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  #1  
Old 05-09-2013, 11:25 AM
jtur88 jtur88 is offline
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Why does oatmeal come in a round box?

Cylindrical boxes of Oats probably wastes a few cents a box, considering that warehouse, truck cargo and shelf space costs money, and the cylindrical box is an inefficient user of space. Plus, probably a higher cost of the packaging itself at the processing plant, since pallets of cylindrical boxes are harder to prepare for packing than rectangular ones..
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  #2  
Old 05-09-2013, 11:27 AM
Inner Stickler Inner Stickler is offline
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As far as I know it's because it makes for distinctive packaging for Quaker.
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  #3  
Old 05-09-2013, 11:30 AM
johnpost johnpost is offline
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oats are heavy and a cylinder is strong.

they were in cahoots with the copper wire industry is the real reason.
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  #4  
Old 05-09-2013, 12:03 PM
Thudlow Boink Thudlow Boink is online now
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Quote:
Originally Posted by johnpost View Post
oats are heavy and a cylinder is strong.
This makes sense to me. Is it the same reason silos are cylindrical?
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  #5  
Old 05-09-2013, 12:04 PM
tdn tdn is offline
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Wouldn't a cylindrical box be more airtight than a rectangular one? I've never seen an inner freshness bag for oatmeal.
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  #6  
Old 05-09-2013, 12:08 PM
Amateur Barbarian Amateur Barbarian is offline
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You ask this as the number of round-box offerings plunges. Even Quaker is using other container types for most sizes these days.

Round containers can be made leak-proof (dust and grit) more easily than folded boxes, eliminating the need for an inner liner. Oatmeal doesn't degrade the way most cereals do with slight exposure to air and humidity, so it doesn't need to be sealed the way crisper cereals and grains are. So: round boxes were a better choice, back when. I seem to recall them being used for a variety of such products, all powdery and prone to grit and dust leakage but not needing air-sealing.
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  #7  
Old 05-09-2013, 12:08 PM
Cerealbox Cerealbox is offline
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did you just say "cylindrical BOX"?

also, ive seen them in both boxes and cylindrical packages. not durr ehy.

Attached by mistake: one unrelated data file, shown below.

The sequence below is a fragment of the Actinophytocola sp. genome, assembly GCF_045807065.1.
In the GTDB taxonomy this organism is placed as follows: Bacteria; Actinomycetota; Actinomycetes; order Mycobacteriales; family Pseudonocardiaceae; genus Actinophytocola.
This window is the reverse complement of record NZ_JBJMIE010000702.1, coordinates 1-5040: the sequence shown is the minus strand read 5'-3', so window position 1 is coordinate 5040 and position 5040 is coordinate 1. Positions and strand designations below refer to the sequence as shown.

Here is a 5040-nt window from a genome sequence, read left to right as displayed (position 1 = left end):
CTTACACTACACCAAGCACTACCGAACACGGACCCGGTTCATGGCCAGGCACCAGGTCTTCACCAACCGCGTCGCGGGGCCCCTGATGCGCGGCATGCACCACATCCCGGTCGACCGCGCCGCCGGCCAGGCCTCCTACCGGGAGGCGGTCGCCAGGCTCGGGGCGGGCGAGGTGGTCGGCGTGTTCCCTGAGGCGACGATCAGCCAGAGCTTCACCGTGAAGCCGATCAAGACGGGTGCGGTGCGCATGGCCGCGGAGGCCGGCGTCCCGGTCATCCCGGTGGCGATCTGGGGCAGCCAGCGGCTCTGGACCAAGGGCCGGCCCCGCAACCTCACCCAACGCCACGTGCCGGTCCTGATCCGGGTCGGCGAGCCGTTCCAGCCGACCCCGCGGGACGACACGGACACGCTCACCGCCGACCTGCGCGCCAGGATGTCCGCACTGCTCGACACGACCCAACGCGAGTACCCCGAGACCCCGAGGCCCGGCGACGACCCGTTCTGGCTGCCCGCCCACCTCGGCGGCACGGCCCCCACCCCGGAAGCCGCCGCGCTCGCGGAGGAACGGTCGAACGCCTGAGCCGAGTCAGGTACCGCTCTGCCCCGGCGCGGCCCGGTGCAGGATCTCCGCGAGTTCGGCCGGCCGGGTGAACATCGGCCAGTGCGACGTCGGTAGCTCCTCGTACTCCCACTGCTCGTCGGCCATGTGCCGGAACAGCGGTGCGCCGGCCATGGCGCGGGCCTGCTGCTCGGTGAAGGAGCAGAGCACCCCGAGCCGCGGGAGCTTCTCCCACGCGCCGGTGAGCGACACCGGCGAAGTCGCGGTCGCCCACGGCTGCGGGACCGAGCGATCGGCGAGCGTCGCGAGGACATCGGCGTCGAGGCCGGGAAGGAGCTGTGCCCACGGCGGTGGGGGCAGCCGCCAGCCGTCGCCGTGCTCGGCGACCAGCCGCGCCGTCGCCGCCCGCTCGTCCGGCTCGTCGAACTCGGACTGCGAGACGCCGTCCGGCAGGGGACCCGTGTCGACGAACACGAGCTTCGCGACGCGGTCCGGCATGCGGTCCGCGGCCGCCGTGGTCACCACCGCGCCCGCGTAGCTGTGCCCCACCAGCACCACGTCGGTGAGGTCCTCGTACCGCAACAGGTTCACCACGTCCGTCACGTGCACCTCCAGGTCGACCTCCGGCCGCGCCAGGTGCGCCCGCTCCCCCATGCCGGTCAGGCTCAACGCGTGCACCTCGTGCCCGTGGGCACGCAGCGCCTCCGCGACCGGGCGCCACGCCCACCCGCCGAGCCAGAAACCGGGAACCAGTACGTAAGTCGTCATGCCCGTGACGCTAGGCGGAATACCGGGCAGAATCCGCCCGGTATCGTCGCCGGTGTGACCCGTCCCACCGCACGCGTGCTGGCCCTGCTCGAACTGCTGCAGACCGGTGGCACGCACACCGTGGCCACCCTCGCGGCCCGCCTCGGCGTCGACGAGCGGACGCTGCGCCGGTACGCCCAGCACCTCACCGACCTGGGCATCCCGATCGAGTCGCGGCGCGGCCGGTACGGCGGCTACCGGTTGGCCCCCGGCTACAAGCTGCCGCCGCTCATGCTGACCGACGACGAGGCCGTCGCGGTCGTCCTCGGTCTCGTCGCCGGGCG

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  #8  
Old 05-09-2013, 12:13 PM
standingwave standingwave is offline
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I buy my oats (steel-cut FTW!) in bulk and store them in a 3-quart cylindrical plastic container, mainly because I can dip into it with a measuring cup. Maybe that's part of the reason. Or distinctive packaging is a marketing strategy.
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  #9  
Old 05-09-2013, 12:17 PM
yabob yabob is online now
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We were here a while back:

http://boards.straightdope.com/sdmb/...d.php?t=632998
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  #10  
Old 05-09-2013, 12:19 PM
johnpost johnpost is offline
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Quote:
Originally Posted by Thudlow Boink View Post
This makes sense to me. Is it the same reason silos are cylindrical?
while they are stronger as an above ground silo, one of the major reasons was freshness. silage could sit in corners and rot, wasting that material and contaminating/inoculating new material. circular could be emptied out better.
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  #11  
Old 05-09-2013, 12:33 PM
Omar Little Omar Little is offline
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Quote:
Originally Posted by Cerealbox View Post
did you just say "cylindrical BOX"?

also, ive seen them in both boxes and cylindrical packages. not durr ehy.
Best username / post / threadtopic combination in a while.
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  #12  
Old 05-09-2013, 03:27 PM
Sunspace Sunspace is online now
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Oatmeal is sold in cylindrical boxes? I don't think I've ever seen that here.

Possibly it's sold that way in some areas because people have come to expect a certain packaging? Like the way teflon tape for plumbing is sold in those odd little plastic spools: people expect it to be packaged that way, and will miss ones that aren't.
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  #13  
Old 05-09-2013, 03:36 PM
Dewey Finn Dewey Finn is offline
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If you're not familiar with the traditional cylindrical packaging for Quaker Oats, look at this picture from Wikipedia.
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  #14  
Old 05-09-2013, 03:36 PM
tdn tdn is offline
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Originally Posted by Sunspace View Post
Oatmeal is sold in cylindrical boxes? I don't think I've ever seen that here.